Learners discuss issues on air

2015-10-29 06:00
 Optimistic Youth Reporters and guests present a radio show PHOTOS: PASQUA HEARD

Optimistic Youth Reporters and guests present a radio show PHOTOS: PASQUA HEARD

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Learners from the Centre for Science and Technology (COSAT) in Khayelitsha, aired their first high school radio show last week.

And they’re not shying away from difficult topics. The group, known as the Optimistic Youth Reporters (OYR), debated teenage pregnancy in a twenty minute live broadcast for staff and their fellow students in the school hall.

Last Monday the presenters discussed whether teenage fathers should face the same consequences as teenage mothers and the role that each should play in raising the child.

Their debut guests were their fellow learners from the school who shared their thoughts on the subject.

Some responded in English while others spoke Xhosa. Music played in-between the dialogue.

“It’s expensive to raise a child, so the mother and the father must work together,” said a guest.

Another said, “The mother and the father play very different roles. The mother carries the baby for nine months, so she must stay at home in that time to make sure that the baby is healthy.

The father must be supportive and continue education. Once the baby is born, the mother can go back to school.”

“Teenage fathers took part in making the baby, so they should also take responsibility for the baby,” said another girl.

One of the presenters asked what teenage mothers can do if they do not want to depend on teenage fathers.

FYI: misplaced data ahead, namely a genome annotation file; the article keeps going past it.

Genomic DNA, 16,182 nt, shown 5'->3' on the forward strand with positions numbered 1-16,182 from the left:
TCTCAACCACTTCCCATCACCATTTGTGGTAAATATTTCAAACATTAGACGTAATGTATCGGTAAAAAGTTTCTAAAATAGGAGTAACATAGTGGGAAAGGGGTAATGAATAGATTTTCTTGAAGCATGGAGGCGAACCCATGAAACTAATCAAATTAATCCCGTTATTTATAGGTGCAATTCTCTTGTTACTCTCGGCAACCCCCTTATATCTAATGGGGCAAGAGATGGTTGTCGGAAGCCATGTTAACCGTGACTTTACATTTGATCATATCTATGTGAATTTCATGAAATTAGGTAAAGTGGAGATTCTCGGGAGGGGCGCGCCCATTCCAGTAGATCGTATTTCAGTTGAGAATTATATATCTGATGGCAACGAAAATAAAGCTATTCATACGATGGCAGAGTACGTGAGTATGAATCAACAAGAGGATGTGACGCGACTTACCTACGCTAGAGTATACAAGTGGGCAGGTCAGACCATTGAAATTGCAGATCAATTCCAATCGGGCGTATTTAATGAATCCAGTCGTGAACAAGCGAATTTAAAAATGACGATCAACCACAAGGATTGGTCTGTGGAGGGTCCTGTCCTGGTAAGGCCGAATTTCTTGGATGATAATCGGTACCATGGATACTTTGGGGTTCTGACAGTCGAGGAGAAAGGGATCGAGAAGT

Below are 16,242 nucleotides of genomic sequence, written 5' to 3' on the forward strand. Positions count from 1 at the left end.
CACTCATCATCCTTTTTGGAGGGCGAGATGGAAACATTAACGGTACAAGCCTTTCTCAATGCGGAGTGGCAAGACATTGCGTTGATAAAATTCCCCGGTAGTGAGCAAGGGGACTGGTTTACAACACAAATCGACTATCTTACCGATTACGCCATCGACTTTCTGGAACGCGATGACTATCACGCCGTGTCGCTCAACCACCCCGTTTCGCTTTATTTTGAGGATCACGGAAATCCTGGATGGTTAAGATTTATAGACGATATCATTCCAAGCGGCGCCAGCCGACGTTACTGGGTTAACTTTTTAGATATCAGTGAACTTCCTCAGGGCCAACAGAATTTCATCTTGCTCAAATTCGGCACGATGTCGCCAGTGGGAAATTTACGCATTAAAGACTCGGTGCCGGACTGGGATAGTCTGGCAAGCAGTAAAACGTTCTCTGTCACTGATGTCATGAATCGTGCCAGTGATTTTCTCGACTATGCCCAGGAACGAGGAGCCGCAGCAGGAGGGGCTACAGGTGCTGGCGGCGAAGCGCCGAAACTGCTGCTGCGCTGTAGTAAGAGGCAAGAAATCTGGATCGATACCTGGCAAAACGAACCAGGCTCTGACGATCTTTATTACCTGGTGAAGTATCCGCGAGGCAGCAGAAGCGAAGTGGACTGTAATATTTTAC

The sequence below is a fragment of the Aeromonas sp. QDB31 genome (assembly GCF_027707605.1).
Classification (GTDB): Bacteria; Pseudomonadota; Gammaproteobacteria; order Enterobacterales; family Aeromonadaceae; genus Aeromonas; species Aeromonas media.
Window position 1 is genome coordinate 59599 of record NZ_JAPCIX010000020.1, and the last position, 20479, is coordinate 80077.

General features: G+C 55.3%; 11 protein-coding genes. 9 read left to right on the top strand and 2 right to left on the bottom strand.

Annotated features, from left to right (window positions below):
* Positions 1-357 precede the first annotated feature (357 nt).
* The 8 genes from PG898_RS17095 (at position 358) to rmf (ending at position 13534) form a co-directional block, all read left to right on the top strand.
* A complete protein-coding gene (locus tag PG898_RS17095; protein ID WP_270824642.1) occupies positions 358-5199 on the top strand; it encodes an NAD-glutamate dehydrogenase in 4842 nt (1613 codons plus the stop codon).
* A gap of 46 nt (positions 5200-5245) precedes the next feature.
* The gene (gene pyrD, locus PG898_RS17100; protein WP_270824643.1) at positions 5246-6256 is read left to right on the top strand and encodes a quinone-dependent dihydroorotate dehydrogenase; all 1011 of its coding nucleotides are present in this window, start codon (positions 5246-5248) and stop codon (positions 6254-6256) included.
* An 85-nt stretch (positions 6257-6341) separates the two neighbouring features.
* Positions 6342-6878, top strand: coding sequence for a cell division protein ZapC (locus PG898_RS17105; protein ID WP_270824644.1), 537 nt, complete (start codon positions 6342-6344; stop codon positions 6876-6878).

”We want to pull away from the stigma that Khayelitsha is corrupt and dangerous, and rather give it a positive stance.”

A girl guest responded: “They can go to NGOs that have clinics that will help support them, because sometimes their families aren’t supportive of teenage mothers. There are also child grants.

Also, if they want the father to pay maintenance, they can go to family courts.”

A few students said that teenagers should avoid practising unsafe sex, which could lead to sexually transmitted diseases and pregnancy.

Khanyisile Ngcolo, one of the show’s reporters, said, “I was trying to give the view from the women’s perspective. The dad, including stepfathers, must also play a role in raising the child. We want to cover topics about issues that affect the community, like gangsterism.

“I think the radio station provides a good platform for COSAT. The learners liked the idea of being informed,” said Thokozani Nqwili, another reporter.

DJ Elethu Rotsho, who spun the discs, said: “I panicked and couldn’t reach some of the buttons. Next time I’ll be more experienced.”

Rotsho explained that the OYR did research on the internet and through interviews conducted with learners both at COSAT and other schools.

Experienced radio journalist Linda Daniels of the Children’s Radio Foundation, has been working with OYR since 2013. CRF, together with OYR have been producing regular radio features for SAFM. For this, OYR received The Best Debaters Award at the National Youth Radio Awards.

Daniels says that the students have been taught about accuracy and ethical reporting. She was thrilled with their first performance, she said.

Their next radio instalment will be aired in the new year.

“We would love for the show to air frequently and we hope to get a transmitter in the future,” said Daniels.


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